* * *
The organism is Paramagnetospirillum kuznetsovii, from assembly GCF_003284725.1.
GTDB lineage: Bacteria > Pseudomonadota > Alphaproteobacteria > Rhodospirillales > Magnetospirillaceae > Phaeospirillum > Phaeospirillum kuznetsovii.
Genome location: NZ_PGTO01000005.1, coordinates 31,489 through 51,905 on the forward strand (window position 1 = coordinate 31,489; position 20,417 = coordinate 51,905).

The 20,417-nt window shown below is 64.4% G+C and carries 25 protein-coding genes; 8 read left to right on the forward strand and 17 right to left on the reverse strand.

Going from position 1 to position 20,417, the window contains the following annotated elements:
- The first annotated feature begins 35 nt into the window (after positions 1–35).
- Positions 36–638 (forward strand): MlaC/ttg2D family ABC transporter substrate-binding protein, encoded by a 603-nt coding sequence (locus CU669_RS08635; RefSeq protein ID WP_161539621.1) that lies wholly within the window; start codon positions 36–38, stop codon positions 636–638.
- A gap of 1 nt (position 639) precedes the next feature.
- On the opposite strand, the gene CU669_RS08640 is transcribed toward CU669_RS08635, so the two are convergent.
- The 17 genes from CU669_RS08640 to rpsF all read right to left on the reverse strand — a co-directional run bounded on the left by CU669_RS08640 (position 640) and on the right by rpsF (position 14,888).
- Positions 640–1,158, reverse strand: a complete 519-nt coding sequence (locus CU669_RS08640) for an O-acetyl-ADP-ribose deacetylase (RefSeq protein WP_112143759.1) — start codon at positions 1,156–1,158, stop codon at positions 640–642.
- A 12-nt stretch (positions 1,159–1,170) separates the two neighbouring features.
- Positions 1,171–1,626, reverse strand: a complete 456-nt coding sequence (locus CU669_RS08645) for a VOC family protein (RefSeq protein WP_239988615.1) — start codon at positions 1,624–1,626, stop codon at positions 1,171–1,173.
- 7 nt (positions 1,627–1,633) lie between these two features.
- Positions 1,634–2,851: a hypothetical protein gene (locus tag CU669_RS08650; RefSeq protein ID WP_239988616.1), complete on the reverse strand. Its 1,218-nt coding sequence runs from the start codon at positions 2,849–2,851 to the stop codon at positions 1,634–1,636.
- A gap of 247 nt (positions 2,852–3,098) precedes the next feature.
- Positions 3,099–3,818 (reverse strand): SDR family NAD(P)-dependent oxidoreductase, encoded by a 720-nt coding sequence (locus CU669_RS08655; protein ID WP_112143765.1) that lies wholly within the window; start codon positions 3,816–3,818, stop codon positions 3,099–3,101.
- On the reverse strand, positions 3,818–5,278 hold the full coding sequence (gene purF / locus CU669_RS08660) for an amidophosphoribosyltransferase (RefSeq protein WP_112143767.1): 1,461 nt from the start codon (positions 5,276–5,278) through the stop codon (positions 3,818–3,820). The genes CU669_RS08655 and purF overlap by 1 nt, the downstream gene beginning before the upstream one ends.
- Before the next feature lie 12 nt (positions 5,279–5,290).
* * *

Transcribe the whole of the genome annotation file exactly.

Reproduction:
The organism is Paramagnetospirillum kuznetsovii, from assembly GCF_003284725.1.
GTDB lineage: Bacteria > Pseudomonadota > Alphaproteobacteria > Rhodospirillales > Magnetospirillaceae > Phaeospirillum > Phaeospirillum kuznetsovii.
Genome location: NZ_PGTO01000005.1, coordinates 31,489 through 51,905 on the forward strand (window position 1 = coordinate 31,489; position 20,417 = coordinate 51,905).

The 20,417-nt window shown below is 64.4% G+C and carries 25 protein-coding genes; 8 read left to right on the forward strand and 17 right to left on the reverse strand.

Going from position 1 to position 20,417, the window contains the following annotated elements:
- The first annotated feature begins 35 nt into the window (after positions 1–35).
- Positions 36–638 (forward strand): MlaC/ttg2D family ABC transporter substrate-binding protein, encoded by a 603-nt coding sequence (locus CU669_RS08635; RefSeq protein ID WP_161539621.1) that lies wholly within the window; start codon positions 36–38, stop codon positions 636–638.
- A gap of 1 nt (position 639) precedes the next feature.
- On the opposite strand, the gene CU669_RS08640 is transcribed toward CU669_RS08635, so the two are convergent.
- The 17 genes from CU669_RS08640 to rpsF all read right to left on the reverse strand — a co-directional run bounded on the left by CU669_RS08640 (position 640) and on the right by rpsF (position 14,888).
- Positions 640–1,158, reverse strand: a complete 519-nt coding sequence (locus CU669_RS08640) for an O-acetyl-ADP-ribose deacetylase (RefSeq protein WP_112143759.1) — start codon at positions 1,156–1,158, stop codon at positions 640–642.
- A 12-nt stretch (positions 1,159–1,170) separates the two neighbouring features.
- Positions 1,171–1,626, reverse strand: a complete 456-nt coding sequence (locus CU669_RS08645) for a VOC family protein (RefSeq protein WP_239988615.1) — start codon at positions 1,624–1,626, stop codon at positions 1,171–1,173.
- 7 nt (positions 1,627–1,633) lie between these two features.
- Positions 1,634–2,851: a hypothetical protein gene (locus tag CU669_RS08650; RefSeq protein ID WP_239988616.1), complete on the reverse strand. Its 1,218-nt coding sequence runs from the start codon at positions 2,849–2,851 to the stop codon at positions 1,634–1,636.
- A gap of 247 nt (positions 2,852–3,098) precedes the next feature.
- Positions 3,099–3,818 (reverse strand): SDR family NAD(P)-dependent oxidoreductase, encoded by a 720-nt coding sequence (locus CU669_RS08655; protein ID WP_112143765.1) that lies wholly within the window; start codon positions 3,816–3,818, stop codon positions 3,099–3,101.
- On the reverse strand, positions 3,818–5,278 hold the full coding sequence (gene purF / locus CU669_RS08660) for an amidophosphoribosyltransferase (RefSeq protein WP_112143767.1): 1,461 nt from the start codon (positions 5,276–5,278) through the stop codon (positions 3,818–3,820). The genes CU669_RS08655 and purF overlap by 1 nt, the downstream gene beginning before the upstream one ends.
- Before the next feature lie 12 nt (positions 5,279–5,290).